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March 7, 2018

Can Industrial Fans and Welding Mix?

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It’s a commonly held belief that airflow from large, overhead fans can disrupt shielding gas, minimizing its effectiveness and decreasing the quality of the welds. Because of this, it is easy to understand the reluctance to have industrial fans anywhere near where welding takes place.

While large industrial fans provide a cooling aspect to the welding environment and to the welders themselves, they also can help diffuse welding fumes, control condensation, and reduce heating costs in winter by pushing hot air down to the shop floor through a process called destratification.

It’s true that fans can disperse shielding gases, but it is by no means a certainty. Thousands of welding facilities have installed fans successfully—it simply required following a few more steps and relying on a little more expertise than installing a ceiling fan in, say, a dry-goods warehouse or a living room. It’s all about finding the sweet spot—the combination of the correct fan speed and size, as well as adequate distance from the welding area—to achieve a cooling airflow without blowing away shielding gases.

Each facility has a distinct layout and unique processes, which makes a one-size-fits-all solution impossible. But with the right testing and support, overhead high-volume, low-speed (HVLS) fans can work in most welding facilities, while variable-speed column fans can take care of the rest.

Choose a Fan With Variable-Speed Controls

One of the most important methods for guaranteeing a fan won’t disperse shielding gas is variable-speed control. Also known as infinite-speed controls, these controls allow you to set a speed anywhere from 1 to 100 percent of the fan’s maximum revolutions per minute (RPM).

Most column-mounted fans and even some HVLS fans are equipped with the same speed options as a common residential ceiling fan—high, medium, and low. These speeds can limit their usage or effectiveness in some welding environments. For example, medium speed could be too low to produce a cooling breeze, while high speed could be too powerful, dispersing shielding gases.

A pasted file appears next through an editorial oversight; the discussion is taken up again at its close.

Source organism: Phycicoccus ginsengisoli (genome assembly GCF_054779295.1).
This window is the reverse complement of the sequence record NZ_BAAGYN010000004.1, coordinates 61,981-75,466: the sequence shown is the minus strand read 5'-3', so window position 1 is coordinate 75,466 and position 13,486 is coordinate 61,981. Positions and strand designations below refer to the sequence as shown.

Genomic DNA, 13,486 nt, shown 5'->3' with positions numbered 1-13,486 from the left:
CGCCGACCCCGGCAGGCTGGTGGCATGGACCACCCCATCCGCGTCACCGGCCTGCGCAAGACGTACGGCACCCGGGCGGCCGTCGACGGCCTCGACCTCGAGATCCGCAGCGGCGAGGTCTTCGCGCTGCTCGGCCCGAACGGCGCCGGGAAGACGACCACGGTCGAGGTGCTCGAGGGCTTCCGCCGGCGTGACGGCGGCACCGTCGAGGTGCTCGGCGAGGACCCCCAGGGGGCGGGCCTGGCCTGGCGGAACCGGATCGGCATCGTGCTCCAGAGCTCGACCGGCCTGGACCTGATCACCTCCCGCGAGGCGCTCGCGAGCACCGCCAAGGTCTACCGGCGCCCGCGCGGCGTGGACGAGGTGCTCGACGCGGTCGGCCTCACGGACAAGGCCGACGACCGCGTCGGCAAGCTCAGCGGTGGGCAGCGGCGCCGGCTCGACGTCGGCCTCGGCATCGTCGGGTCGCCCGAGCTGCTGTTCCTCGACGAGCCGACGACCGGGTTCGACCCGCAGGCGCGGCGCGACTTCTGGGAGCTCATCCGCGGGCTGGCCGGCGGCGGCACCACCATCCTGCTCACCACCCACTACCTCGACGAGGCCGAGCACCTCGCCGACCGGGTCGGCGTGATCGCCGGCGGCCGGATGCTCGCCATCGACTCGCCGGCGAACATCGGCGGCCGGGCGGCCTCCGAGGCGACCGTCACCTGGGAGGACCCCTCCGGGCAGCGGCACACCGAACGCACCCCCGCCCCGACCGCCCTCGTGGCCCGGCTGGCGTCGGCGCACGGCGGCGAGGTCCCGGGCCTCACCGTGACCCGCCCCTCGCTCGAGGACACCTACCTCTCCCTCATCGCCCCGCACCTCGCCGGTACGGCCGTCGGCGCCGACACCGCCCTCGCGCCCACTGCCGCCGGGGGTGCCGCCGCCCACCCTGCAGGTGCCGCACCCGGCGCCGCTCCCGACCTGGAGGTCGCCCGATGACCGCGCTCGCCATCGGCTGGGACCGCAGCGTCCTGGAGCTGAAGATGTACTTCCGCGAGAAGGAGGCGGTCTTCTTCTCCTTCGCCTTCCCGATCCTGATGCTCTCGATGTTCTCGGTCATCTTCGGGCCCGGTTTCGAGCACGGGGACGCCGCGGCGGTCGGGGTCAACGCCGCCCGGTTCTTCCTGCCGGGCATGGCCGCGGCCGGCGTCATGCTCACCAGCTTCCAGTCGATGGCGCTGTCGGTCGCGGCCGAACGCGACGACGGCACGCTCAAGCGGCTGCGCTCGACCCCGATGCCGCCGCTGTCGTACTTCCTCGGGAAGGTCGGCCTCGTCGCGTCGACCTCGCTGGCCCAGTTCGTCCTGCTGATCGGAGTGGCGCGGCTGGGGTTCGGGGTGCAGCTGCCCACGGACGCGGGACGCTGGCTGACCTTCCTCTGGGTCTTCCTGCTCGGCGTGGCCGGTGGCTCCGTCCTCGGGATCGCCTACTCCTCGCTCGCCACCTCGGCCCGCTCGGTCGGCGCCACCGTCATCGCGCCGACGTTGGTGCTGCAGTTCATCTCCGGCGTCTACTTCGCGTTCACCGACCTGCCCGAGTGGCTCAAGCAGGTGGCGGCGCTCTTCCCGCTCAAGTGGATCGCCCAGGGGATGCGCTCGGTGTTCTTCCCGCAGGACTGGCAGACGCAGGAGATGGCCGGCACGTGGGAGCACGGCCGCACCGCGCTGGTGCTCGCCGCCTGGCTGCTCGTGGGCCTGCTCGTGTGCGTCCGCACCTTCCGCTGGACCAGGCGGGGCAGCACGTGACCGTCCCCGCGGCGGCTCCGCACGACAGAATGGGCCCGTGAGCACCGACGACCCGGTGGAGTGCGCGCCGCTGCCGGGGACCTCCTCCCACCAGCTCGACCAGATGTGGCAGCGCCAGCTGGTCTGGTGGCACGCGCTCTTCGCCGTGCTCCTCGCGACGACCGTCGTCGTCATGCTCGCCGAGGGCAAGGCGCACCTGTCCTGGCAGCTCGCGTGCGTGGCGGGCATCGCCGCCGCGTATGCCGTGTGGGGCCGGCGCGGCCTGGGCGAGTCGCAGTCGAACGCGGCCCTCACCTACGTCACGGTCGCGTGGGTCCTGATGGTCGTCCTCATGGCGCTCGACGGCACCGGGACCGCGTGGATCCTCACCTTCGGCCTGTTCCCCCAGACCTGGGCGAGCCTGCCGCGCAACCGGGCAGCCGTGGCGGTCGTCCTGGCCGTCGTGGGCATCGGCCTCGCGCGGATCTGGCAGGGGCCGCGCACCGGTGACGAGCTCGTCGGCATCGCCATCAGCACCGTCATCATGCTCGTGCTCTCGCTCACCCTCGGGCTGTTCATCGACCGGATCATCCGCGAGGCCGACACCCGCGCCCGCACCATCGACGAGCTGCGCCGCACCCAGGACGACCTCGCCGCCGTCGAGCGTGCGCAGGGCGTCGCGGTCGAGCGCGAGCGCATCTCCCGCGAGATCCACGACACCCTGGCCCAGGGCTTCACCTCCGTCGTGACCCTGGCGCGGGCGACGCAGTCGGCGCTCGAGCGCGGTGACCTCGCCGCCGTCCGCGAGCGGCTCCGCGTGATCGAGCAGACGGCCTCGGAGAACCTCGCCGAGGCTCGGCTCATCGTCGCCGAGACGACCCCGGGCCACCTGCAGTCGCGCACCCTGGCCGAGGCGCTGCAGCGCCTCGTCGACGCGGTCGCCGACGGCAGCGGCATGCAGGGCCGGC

Bottom line: When installing a fan, make sure it includes variable-speed controls. The trick is to find a speed powerful enough to provide the desired cooling effect for employees, but light enough not to disperse the gas. Variable-speed controls are often the only way to achieve that ideal speed.

Look for a Speed Limiter

As any office manager knows, if you tell employees not to adjust a thermostat, the first thing they’ll do is adjust the thermostat. The same holds true with industrial fan controls. It’s hard to blame employees—comfort is personal, and working in uncomfortable conditions can be a drag.

Look for a fan that has the ability to limit the speed of the fan. This prevents employees from manually adjusting the speed themselves, unintentionally causing detrimental effects on shielding gas coverage of the welds.

Location, Location, Location

Installing a fan directly over a welding area will almost always affect shielding gases. However, many who’ve steered clear of HVLS fans don’t realize that they don’t have to be located directly overhead to provide cooling airflow.

Much of the breeze from an HVLS fan isn’t a result of air being pushed downward by the fan. Rather, it’s from air that impacts the floor and flows outward, creating what’s known as a floor jet. Floor jets create the gentle, horizontal breeze people feel in facilities with large, overhead fans.

To have the smallest impact possible on shielding gases, fans should be installed away from the welding area, giving the floor jets enough space to slow down before reaching the welding station. At the correct distance, the fans can provide all their normal benefits—summer cooling, winter destratification, and improved air circulation—while floor jets can even send a few degrees of cooling to welding technicians.

Do Your Homework

Occasionally, it’s simply impossible to install an overhead fan without affecting welding gases. In the rare case an HVLS fan proves detrimental to weld quality, large mobile and column-mounted fans can provide a more direct airflow.

Again, it’s important that these fans have variable-speed controls; most portable and column-mounted fans don’t. Although these fans can more easily be directed away from welding areas, ricochet air jets can still interrupt the welding process without careful speed control.

In the event an HVLS fan is needed despite affecting shielding gas—for example, if a shop needs the fan for winter destratification as well as summer cooling—a weld curtain can protect the weld at the expense of limiting airflow to the technician. However, the airflow will still benefit all the other employees in the facility (as well as the welder, on breaks. Additionally, toolboxes, crates, and even the welder’s body can obstruct horizontal floor jets before the air reaches the arc.

  • With a little research, planning, and the right system, large industrial fans and welding can coexist without wreaking havoc on shielding gas coverage.

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